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Ismaili History 749 - ABUL HASAN ALI (1143-1206/1730-1792)

Abul Hasan Ali was also known as Sayed Shah Muhammad Hasan Shah, Hasan Beg and Abul Hasan Ali Shah. He was born in Shahr-i Babak in Kirman. The Iranian sources named him, Abul Hasan Kaheki, a name mostly was popular among the inhabitants of Kahek, whom he generously helped for about two times. One of the ways he utalised his wealth was to serve delicious dishes strewn with ample varities of food to the hungry and needy while he himself would seldom taste it.
Abul Hasan was the governor of Kirman during the Afsharid and Zand periods. It seems almost appropriate to mention that Abul Hasan Ali was the first Ismaili Imam after the fall of Alamut in emerging slowly from obscurity. He was highly learned and a friend of the local Sufis. He had also patronized the local artists. Few chambers of the Imam's residence are reported to have been decorated with the rare collection of the Iranian paintings.

He was a prominent land-owner (Sahib amlak wa raqabat) in Kirman. According to 'Athar-i Muhammadi' (p. 70), 'When the Afghans had launched terrible raids in Iran, Imam Abul Hasan Ali had laid the foundation of a strong edifice of the fort in Kiab on the shore of Hibala and Depine, lying between Rugan and Jinjan, where he lodged after its completion.'

The rise of the Afsharids in Iran

Nadir, the last great Asiatic conqueror was born in 1102/1688 in Afshar tribe of Khorasan. The word afshar (derived from Turkish awshar) means 'one who promptly finishes an affair.' He was the son of a certain Imam Quli, and was tending flocks after his father's death. He and his mother were carried off by a raiding band of Uzbek of Khiva in 1114/1702, where four years later, his mother died in slavery. Nadir escaped and returned to Khorasan, and became a leader of the plundering band. He entered into the service of Baba Ali Beg, the chief of Abivard, and married to his daughter. After the death of Baba Ali Beg, Nadir became the chief of Abivard. In 1138/1726, the Safavid Shah Tahmasp II learnt his valour, and acquired his help to repel the Gilzay Afghans from Iran. Nadir readily responded the call and came with his troop of 5000 Kurd and Afshar warriors. He was hailed and honored, and was granted the title of Tahmasp Quli Khan. Nadir took field against the Gilzay Afghans by commanding the Safavid army, and inflicted them a defeat. Shah Tahmasp II rejoiced on Nadir's role, and appointed him a chief commander (qurchi-bashi). In 1144/1732, Nadir deposed Shah Tahmasp II and crowned the latter's son Shah Abbas III. In 1148/1736, Nadir also deposed Shah Abbas III, and assumed the power, and thus he got the declination of the Safavid empire. He established the Afsharid rule in Iran, and fought with the Afghans and dominated Iran like Taymurlame. He also fought with the Turks and captured Iraq and Azerbaijan. Nadir was a brave and so was cruel and fierce like Chinghiz Khan and Taymurlame. Sayyid Athar Abbas Rizvi writes in 'A Socio-Intellectual History of the Isna Ashari' (Lucknow, 1986, 2nd vol., p. 51) that, 'Nadir Shah, as a fierce fighter and ruthless restorer of law and order, can be compared with Jinghiz and Timur.'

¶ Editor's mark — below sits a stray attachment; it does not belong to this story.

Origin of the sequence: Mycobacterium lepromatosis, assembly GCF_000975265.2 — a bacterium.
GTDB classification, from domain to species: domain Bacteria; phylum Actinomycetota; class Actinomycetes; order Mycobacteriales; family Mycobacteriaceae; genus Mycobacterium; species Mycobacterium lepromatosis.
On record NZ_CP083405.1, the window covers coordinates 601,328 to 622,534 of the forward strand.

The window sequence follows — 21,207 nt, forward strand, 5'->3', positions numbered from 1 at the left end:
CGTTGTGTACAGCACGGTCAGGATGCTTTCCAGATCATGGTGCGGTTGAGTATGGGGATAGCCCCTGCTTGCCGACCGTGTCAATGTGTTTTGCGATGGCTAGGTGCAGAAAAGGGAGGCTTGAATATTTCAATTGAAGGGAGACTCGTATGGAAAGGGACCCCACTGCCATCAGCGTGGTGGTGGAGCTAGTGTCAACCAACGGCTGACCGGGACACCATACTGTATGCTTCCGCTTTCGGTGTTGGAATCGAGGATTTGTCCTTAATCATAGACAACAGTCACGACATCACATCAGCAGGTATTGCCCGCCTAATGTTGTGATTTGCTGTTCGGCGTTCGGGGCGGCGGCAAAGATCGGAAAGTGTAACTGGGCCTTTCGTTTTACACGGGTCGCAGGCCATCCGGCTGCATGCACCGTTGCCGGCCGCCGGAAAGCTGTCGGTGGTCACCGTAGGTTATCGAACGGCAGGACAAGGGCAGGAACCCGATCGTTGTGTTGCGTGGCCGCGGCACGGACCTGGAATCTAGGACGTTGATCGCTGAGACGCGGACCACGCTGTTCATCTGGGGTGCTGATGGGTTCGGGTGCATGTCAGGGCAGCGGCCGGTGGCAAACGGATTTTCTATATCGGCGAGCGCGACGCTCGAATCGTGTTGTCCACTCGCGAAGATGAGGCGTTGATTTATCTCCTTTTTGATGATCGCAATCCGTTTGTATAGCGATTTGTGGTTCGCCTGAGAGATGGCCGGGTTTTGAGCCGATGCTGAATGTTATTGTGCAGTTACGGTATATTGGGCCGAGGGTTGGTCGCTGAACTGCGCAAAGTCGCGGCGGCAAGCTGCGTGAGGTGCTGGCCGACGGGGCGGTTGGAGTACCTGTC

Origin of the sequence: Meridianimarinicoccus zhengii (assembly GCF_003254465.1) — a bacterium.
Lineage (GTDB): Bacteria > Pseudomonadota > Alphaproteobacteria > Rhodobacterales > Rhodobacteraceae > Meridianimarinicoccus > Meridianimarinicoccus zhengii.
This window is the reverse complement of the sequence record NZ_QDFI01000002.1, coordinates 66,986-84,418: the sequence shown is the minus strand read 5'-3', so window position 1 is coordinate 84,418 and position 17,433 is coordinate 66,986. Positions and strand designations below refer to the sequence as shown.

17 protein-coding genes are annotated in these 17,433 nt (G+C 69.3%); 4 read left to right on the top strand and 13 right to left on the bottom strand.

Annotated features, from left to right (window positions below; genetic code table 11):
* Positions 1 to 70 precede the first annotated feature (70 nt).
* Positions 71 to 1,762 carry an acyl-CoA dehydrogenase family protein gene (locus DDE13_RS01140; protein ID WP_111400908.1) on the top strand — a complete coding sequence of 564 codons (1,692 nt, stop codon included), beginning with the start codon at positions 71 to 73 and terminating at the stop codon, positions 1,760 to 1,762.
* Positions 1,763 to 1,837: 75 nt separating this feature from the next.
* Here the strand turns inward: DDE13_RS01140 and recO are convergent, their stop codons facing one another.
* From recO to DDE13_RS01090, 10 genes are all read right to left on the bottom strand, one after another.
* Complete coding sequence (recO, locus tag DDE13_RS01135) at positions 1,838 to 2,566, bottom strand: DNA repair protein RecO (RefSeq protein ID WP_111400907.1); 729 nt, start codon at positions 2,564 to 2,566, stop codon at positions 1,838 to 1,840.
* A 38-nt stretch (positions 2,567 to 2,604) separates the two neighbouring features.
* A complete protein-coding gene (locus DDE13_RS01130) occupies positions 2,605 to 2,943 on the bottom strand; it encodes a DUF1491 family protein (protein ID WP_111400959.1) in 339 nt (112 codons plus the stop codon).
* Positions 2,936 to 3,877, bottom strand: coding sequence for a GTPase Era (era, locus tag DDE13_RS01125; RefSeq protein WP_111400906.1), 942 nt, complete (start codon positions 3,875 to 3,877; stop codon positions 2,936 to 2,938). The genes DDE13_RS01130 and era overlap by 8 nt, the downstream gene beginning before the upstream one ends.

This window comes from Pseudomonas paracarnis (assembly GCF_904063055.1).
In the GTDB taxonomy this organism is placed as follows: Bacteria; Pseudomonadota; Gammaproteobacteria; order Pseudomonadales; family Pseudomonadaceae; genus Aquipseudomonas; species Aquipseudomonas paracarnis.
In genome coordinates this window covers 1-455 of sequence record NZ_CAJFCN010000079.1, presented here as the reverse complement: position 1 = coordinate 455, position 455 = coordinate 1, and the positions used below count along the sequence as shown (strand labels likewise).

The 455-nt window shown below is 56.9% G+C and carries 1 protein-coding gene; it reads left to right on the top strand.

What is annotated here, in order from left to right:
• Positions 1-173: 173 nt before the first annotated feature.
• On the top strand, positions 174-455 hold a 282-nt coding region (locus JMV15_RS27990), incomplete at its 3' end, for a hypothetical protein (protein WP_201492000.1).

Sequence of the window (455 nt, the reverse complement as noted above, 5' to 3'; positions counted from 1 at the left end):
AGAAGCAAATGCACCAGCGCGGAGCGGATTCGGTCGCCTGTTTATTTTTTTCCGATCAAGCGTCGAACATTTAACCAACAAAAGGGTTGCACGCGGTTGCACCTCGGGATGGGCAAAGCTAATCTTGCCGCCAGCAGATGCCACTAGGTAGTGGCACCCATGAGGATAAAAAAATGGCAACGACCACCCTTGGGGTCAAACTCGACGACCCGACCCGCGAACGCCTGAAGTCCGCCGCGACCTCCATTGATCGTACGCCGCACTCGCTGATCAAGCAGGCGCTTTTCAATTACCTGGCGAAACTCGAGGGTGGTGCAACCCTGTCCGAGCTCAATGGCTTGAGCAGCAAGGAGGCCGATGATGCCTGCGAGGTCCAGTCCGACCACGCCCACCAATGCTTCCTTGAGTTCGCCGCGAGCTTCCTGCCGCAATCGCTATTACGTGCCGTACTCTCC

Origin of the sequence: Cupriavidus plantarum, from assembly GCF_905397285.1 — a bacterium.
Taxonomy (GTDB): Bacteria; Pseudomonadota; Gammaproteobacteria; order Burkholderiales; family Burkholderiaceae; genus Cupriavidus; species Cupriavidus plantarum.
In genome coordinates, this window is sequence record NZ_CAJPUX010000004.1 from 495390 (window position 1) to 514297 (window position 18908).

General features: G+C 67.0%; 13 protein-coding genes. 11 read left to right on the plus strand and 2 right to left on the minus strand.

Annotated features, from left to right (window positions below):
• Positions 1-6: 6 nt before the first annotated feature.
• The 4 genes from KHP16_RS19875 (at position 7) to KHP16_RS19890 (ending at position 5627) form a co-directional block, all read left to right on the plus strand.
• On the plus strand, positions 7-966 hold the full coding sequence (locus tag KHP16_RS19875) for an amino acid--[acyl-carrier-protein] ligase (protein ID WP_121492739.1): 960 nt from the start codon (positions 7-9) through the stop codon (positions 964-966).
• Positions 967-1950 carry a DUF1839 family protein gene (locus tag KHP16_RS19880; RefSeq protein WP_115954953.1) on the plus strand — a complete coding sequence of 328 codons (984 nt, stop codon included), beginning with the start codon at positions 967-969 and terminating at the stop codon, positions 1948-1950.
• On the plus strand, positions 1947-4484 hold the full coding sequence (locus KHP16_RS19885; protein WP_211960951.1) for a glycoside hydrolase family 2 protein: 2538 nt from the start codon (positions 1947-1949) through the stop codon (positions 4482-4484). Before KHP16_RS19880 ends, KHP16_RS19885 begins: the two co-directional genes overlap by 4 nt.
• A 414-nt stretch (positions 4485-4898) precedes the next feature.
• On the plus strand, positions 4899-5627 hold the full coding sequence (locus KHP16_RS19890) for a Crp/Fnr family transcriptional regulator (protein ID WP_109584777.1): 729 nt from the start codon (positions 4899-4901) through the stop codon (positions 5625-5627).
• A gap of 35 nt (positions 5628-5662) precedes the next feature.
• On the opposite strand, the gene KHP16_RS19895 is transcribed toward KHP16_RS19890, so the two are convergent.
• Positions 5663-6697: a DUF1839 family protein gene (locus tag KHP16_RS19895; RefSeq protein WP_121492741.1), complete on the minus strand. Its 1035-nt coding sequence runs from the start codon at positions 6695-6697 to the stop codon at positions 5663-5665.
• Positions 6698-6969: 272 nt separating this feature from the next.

It appears that Abul Hasan Ali had also maintained his best of ties with Nadir, and the seat of his governorship in Kirman coming from the period of the Safavids, remained intact during the Afsharid rule. When Nadir had been in Kirman in 1160/1747, according to 'Athar-i Muhammadi' (p. 73), 'Imam invited him at his residence and presented many valuable gifts.' After Nadir, his successor Shah Rukh also retained his relation with Imam. John R. Perry writes in 'Karim Khan Zand' (Chicago, 1979, pp. 135-6) that, 'Abu'l-Hasan enjoyed the respect of all the leading citizens and even the provincial warlords and would seem the perfect choice for beglerbegi (governor-general) now that Kirman was relatively settled. On his appointment, therefore, Mirza Hosayn, Mortaza Qoli Khan, and the other local rulers meekly handed over their provinces to him. No details of his administration are recorded; he probably re-allocated the regions to several local khans and used his moral rather than military authority to check injustice. He remained on good terms with the leading men of the bureaucratic class, consulting them readily in matters of government.' John R. Perry also adds, 'After Nader's death, Sayyed Abu'l Hasan took a winter residence in Kirman itself, retaining his house at Babak for the summer. Shahrokh Khan accorded him great respect, even marrying his son Lotf Ali Khan to the Sayyed's (Imam's) daughter.' (Ibid. p. 135)

Nadir, as previously stated, was a fierce ruler, grinding the people in the millstone of cruelty, which can be judged from his massacres in Kirman in 1160/1747. L. Lockhart writes in 'Nadir Shah' (London, 1938, p. 259) that, 'On 10th Moharram, 1160/ January 23, 1747, Nadir left Ispahan for Yazd and Kirman; wherever he halted, he had many people tortured and put to death, and had towers of their heads erected. He was particularly severe in Kirman, because of the revolt that had occurred there in the previous summer. Captain Passiet, a member of Prince Mikhail Mikhailvich Golitzin's mission to Persia, who had travelled on in advance and was in Kirman at that time, saw two lofty towers of heads there.'

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